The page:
other accoutrements of the game that are different.

Land of the Free Spins

Land of the Free Spins is
(unfortunately) almost more of the same. It has a single
distinguishing feature that makes it stand out from a crowd of
really tone-dear five-reel Class II games produced by VGT.
Basically, you take Free Spins of Fortune, slap a few patriotic
symbols and stickers on the case and the screen, add a unique
bonus round, and you have Land of the Free Spins. The bonus game
that makes this game different enough from the other five-reel
titles is pretty simple. Lining up three of the game’s flag
symbols triggers the game, in which you select one of five flags
to raise, revealing a random prize amount in the form of
credits. This symbol could be adapted into a scatter symbol,
adding another element to this pretty standard title, but VGT
didn’t go that far. Everything else about this title is
identical to the two described above, down to the top prize and
wagering options.

Mr. Money Bags Free Spinnin’

This is a slight variant on
VGT’s popular Mr. Money Bags title. The credit and wagering
options are identical to the other five-reel titles described
here. The only differences between this title and the original
Mr. Money Bags are slightly-improved graphics and the addition
of the company’s standard Free Spins feature.

Polar High Roller Free Spinnin’

Similarly, this title ports
the company’s popular Polar High Roller title, adds a Red Screen
Free Spins feature, and then follows the company’s standard
outline for five-reel titles. Designed for fans of the original
looking for a little more replay value, Polar High Roller Free
Spinnin’ was the original inspiration for the entire Red Screen
Free Spins reboot series that VGT is still churning out.

Pirate’s Paradise

If you take all the games above, strip away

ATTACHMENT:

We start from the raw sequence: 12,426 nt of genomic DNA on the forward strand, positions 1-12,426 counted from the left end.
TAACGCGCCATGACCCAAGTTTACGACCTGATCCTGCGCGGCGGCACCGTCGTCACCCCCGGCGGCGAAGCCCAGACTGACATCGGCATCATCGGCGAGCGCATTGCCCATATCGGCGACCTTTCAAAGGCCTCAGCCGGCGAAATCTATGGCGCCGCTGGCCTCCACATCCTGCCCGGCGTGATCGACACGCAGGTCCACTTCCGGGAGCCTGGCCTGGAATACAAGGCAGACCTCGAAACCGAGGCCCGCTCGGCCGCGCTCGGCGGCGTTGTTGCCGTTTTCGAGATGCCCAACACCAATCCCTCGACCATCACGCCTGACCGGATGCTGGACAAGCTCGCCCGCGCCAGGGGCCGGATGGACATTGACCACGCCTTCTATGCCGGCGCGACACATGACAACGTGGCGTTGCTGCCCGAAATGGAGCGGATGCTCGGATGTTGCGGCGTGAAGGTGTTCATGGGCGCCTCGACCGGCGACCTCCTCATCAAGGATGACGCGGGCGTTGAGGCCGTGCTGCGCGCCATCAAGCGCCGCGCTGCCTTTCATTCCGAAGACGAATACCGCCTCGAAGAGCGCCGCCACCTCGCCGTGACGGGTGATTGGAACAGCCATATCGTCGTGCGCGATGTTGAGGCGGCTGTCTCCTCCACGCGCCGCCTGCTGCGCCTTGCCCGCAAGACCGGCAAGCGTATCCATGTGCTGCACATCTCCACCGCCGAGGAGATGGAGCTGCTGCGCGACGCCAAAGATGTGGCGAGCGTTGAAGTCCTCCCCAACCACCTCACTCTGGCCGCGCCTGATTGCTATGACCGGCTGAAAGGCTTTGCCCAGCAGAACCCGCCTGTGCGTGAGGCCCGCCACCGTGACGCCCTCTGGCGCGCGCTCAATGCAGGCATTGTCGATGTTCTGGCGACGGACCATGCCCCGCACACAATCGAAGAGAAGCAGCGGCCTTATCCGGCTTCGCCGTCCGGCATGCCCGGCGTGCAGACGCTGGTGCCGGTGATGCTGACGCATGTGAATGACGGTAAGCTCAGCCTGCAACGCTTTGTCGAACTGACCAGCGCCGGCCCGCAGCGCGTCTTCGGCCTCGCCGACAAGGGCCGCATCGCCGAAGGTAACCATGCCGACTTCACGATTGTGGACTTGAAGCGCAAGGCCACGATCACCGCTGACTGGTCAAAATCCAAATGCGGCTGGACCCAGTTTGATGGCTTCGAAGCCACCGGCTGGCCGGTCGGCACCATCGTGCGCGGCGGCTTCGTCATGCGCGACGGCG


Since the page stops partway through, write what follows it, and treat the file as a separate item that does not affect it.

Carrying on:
their gimmicks, features, and other options, and then add a cool
set of pirate-themed bonus games and a unique multiplier system,
you’d have Pirate’s Paradise. All the financial details are
identical to the games described above – it’s a typical five
reel title from VGT in every way except the multipliers and the
three unique bonus title. Each bonus game involved doing some
dastardly deed – stealing treasure, raiding a port, and fighting
in a duel – in exchange for rewards of coins or free spins. The
multiplier system is based on two sets of scatter symbols, one
in the image of a pirate, the other in the image of a parrot.
The pirate scatter symbols reward a 7x multiplier, while the
parrot symbol rewards a 49x multiplier. It’s one of the
better-reviewed five reel games put out by this company, and
it’s easy to see why. It’s the game with the most replay value
of all of them, and the one that has the most visual appeal.
Players love bonuses. Maybe VGT should have included more games
like this in their five-reel library?

Progressive Slots

Easy Money Jackpot

The first of Virtual Gaming’s popular progressive slot
series, Easy Money Jackpot is one of the more entertaining
progressive concepts we’ve come across, Class II status
notwithstanding. It’s actually eight games in one, all classic